Have your staff costs increased since the millennium?

Weekly Gross Hourly Earnings Increase

The Office for National Statistics collates a whole host of information across many different areas. A quick browse through the website can give you an insight into the varied nature of the information collated.

The statistics collated on weekly gross hourly earnings across different sectors reveals some interesting information.

If we ignore the ‘Elementary occupations’ figures for Q3 2001 versus Q3 2019 show that the largest hourly percentage increase has been in the ‘Sales & Customer Services sector although it had the lowest but for one hourly rate in 2001 so, a low start point. The sector remains the third lowest paid across all sectors in 2019. Care and Leisure is now the lowest paid sector at £9.58 per hour.

Professional occupations’ had the lowest % increase at 43.87% over the nineteen-year period although don’t feel too sad for them given that the sector enjoys the second largest hourly rate at £20.95. The second lowest increase was ‘Managing Directors and Senior Officials’ at 50.88% since 2001 although they remain the highest paid sector at £22.48 gross per hour.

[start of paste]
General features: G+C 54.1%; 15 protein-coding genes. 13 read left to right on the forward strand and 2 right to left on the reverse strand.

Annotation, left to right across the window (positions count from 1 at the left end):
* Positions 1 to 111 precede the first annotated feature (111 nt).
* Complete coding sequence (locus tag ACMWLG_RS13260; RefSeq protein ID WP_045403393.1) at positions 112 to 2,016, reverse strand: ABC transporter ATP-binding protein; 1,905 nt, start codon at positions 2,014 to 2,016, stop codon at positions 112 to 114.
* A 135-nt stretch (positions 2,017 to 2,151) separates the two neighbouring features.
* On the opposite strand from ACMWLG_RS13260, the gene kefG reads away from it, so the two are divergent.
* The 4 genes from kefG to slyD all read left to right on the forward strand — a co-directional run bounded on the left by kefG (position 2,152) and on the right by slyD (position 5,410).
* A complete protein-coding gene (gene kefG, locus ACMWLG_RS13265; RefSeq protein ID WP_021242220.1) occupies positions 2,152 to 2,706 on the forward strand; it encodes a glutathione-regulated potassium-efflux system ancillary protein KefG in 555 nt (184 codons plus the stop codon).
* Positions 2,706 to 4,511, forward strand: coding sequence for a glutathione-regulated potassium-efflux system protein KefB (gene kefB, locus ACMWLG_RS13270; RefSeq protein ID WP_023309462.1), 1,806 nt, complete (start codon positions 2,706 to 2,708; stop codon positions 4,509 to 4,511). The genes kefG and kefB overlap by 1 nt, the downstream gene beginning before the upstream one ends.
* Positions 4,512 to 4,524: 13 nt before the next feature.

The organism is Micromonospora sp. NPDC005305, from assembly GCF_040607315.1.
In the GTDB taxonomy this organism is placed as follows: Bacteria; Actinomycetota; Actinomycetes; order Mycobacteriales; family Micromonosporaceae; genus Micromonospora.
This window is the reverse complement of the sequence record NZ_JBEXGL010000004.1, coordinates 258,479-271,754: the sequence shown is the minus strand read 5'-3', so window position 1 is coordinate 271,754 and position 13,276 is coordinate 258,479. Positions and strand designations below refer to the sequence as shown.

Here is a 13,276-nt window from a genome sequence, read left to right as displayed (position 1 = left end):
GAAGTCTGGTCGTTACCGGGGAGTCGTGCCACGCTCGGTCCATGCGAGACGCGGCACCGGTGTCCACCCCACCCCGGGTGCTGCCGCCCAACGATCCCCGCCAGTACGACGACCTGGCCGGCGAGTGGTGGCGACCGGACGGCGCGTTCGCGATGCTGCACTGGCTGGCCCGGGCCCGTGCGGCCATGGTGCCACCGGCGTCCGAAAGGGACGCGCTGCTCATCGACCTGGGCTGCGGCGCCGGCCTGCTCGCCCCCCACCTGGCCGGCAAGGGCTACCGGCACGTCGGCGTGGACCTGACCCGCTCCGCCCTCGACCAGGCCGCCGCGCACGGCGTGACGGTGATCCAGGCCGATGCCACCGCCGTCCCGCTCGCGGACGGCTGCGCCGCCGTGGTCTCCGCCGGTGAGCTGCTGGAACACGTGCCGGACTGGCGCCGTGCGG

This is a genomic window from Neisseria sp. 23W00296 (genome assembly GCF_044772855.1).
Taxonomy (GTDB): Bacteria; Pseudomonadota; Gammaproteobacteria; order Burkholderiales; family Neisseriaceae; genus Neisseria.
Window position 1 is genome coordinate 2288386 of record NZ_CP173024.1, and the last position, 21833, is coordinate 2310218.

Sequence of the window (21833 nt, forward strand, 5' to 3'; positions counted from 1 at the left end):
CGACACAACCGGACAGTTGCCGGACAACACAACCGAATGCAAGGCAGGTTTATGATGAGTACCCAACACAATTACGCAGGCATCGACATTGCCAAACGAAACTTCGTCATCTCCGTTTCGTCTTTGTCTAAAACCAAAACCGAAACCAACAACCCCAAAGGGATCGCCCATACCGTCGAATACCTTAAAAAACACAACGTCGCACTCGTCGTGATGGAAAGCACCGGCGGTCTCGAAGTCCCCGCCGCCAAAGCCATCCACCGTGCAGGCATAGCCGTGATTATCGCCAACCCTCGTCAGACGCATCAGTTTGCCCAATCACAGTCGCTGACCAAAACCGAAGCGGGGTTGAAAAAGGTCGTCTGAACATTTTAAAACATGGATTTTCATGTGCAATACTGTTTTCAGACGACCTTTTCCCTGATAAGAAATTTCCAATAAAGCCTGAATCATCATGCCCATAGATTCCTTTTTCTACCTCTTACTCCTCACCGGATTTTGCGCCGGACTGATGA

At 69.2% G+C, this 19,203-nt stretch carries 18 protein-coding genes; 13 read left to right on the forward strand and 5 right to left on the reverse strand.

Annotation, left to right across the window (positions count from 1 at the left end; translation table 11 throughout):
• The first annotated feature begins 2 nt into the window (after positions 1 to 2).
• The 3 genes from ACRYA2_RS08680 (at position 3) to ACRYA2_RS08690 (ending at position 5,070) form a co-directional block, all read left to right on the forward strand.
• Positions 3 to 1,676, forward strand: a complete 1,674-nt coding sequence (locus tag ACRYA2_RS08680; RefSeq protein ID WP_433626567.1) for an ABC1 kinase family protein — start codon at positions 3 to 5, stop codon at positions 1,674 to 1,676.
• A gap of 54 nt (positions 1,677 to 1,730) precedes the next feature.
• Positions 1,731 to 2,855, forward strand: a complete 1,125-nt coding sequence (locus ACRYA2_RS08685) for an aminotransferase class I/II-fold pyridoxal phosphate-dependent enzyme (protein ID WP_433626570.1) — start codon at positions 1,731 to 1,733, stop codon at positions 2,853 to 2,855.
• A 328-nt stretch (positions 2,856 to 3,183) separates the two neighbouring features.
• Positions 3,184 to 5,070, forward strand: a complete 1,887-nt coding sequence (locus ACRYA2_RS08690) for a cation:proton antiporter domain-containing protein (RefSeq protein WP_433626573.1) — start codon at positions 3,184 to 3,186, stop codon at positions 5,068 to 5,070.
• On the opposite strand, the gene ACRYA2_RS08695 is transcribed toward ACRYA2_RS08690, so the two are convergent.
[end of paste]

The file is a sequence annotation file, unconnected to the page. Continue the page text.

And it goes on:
Overall whilst the lower paid occupations received a higher percentage increase over nineteen years than the two highest, the actual cash differential has grown. ‘MDs and Senior Officials’ earn £12.90 per hour more than ‘Care & Leisure’ compared to £8.97 difference in 2001.

Of course, these figures are averages and take no account of regional variations, but they are a good indicator of industry ‘norms’.

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See below for a summarised version of the survey showing pay increases by sector for 2001 – 2019

For small businesses these figures highlight the fact that even to stand still a business needs to continually grow to cover increasing fixed costs, of which normally staff wages and salaries are a core ingredient.

As Business Mentors we often find business owners are loath to increase their prices but are regularly (and understandably) faced with requests for increased wages and salaries. There is no ‘one size fits all’ solution but we would normally recommend looking at what the competition/industry are charging for their product/services and what they are paying their staff. This will give you a guide to where your sales price and staff costs sit and is a good start point for any business.